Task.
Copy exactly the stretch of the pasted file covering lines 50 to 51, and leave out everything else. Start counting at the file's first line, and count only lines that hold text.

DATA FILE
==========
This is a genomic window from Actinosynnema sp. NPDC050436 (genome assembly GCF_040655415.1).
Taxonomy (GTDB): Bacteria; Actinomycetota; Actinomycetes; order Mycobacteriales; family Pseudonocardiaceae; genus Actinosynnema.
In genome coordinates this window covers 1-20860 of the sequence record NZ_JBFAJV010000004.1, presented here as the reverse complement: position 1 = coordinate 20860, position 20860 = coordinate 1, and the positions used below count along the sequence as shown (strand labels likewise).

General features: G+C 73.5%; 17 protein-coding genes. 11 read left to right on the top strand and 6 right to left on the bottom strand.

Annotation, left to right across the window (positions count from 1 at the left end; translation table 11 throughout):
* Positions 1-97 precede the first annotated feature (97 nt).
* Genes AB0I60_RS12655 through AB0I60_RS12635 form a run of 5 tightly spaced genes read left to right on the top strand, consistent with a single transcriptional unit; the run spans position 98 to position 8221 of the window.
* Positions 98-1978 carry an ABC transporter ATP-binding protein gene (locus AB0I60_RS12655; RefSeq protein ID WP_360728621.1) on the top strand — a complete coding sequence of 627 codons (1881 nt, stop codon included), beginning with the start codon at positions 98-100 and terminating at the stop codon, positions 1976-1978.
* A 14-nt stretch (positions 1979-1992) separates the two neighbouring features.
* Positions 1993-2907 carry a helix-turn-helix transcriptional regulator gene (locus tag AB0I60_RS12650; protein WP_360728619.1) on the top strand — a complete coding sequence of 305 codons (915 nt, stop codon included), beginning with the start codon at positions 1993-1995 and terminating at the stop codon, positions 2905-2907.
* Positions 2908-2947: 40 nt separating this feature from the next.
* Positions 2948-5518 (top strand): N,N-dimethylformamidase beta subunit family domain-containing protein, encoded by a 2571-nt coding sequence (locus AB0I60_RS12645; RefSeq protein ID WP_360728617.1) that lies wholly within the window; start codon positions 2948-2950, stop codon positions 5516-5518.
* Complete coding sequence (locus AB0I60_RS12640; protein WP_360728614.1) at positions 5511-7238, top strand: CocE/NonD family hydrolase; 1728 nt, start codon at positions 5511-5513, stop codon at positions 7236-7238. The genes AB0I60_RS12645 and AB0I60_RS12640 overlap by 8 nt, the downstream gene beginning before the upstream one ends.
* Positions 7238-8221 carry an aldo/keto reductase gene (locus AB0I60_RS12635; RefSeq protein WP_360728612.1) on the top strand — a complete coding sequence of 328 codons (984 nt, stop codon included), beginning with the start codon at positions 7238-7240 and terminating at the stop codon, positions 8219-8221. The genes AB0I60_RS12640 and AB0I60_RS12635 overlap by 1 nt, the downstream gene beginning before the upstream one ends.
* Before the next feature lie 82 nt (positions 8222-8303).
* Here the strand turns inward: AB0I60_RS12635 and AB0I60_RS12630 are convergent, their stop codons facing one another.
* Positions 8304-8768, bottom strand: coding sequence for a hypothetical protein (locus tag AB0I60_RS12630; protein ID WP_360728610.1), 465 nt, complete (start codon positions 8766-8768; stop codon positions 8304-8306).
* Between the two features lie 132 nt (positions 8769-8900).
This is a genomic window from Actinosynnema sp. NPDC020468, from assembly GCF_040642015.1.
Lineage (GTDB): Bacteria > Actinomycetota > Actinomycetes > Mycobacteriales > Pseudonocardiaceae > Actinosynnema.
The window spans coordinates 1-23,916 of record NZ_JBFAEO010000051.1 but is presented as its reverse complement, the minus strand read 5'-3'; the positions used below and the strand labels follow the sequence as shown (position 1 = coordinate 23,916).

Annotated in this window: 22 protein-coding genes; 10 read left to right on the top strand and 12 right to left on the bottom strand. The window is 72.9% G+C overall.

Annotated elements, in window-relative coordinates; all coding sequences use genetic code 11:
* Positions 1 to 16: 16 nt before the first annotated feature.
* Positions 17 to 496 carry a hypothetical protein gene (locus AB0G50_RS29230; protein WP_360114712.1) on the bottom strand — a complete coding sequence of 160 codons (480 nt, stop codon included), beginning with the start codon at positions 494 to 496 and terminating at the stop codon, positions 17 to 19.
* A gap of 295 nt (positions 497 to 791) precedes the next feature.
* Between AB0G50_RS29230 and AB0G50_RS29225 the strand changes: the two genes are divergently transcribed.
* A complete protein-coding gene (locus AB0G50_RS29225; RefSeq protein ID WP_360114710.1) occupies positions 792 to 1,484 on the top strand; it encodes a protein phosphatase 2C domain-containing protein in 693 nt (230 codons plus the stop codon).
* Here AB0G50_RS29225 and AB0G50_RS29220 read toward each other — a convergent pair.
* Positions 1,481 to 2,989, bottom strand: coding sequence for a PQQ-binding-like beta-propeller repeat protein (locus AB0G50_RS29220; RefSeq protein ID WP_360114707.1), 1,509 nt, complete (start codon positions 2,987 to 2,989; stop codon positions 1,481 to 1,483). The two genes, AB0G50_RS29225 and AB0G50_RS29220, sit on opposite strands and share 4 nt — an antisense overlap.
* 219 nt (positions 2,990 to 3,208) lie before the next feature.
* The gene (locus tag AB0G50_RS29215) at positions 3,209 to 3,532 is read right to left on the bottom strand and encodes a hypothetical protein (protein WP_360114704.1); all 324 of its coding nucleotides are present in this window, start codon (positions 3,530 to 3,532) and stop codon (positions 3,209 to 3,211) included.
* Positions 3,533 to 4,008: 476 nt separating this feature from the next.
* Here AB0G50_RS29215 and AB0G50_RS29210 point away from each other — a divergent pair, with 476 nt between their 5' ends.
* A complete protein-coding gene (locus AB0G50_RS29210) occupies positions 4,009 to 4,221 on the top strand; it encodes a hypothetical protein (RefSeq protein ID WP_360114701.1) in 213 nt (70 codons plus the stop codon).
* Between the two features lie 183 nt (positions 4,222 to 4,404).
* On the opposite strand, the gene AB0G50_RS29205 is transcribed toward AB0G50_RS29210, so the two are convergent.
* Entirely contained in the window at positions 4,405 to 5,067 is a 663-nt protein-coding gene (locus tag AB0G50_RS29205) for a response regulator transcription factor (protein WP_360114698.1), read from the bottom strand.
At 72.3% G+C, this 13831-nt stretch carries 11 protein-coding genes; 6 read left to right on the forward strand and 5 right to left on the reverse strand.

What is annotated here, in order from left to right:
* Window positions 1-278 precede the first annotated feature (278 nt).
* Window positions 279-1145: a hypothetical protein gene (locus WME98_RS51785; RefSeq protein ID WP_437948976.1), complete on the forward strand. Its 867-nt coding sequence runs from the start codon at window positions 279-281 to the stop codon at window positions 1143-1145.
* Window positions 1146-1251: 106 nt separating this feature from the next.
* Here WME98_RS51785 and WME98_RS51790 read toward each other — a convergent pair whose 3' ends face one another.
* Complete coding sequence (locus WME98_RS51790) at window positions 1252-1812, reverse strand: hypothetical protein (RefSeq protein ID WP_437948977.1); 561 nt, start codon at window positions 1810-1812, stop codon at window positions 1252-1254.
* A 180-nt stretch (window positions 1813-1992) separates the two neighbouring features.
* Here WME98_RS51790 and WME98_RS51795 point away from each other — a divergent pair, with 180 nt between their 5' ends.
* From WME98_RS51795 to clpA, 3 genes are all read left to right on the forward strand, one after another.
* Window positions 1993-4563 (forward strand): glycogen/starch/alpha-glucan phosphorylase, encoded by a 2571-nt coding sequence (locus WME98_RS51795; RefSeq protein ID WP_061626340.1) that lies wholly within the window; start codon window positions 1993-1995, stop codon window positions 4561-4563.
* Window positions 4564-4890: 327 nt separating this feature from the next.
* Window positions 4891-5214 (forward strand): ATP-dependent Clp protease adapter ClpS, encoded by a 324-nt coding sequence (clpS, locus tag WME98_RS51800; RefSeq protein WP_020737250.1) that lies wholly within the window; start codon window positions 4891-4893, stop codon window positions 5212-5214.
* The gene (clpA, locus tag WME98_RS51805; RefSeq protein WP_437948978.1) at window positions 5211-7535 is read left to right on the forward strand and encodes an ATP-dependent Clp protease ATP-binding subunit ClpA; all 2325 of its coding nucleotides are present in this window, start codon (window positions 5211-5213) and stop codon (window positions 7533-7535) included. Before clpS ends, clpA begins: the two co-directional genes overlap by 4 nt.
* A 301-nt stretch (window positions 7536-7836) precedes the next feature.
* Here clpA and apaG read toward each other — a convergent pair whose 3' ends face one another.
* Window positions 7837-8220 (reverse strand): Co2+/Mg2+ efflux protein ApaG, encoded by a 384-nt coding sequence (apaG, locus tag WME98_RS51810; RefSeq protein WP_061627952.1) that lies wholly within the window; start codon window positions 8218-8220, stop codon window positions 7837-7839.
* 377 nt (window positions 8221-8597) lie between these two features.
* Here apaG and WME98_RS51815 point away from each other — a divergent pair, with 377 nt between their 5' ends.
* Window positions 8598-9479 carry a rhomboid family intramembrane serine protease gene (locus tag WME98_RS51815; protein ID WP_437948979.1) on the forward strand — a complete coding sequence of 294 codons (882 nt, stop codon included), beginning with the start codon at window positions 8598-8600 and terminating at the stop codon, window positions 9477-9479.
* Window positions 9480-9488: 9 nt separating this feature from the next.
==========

* Window positions 4564-4890: 327 nt separating this feature from the next.
* Window positions 4891-5214 (forward strand): ATP-dependent Clp protease adapter ClpS, encoded by a 324-nt coding sequence (clpS, locus tag WME98_RS51800; RefSeq protein WP_020737250.1) that lies wholly within the window; start codon window positions 4891-4893, stop codon window positions 5212-5214.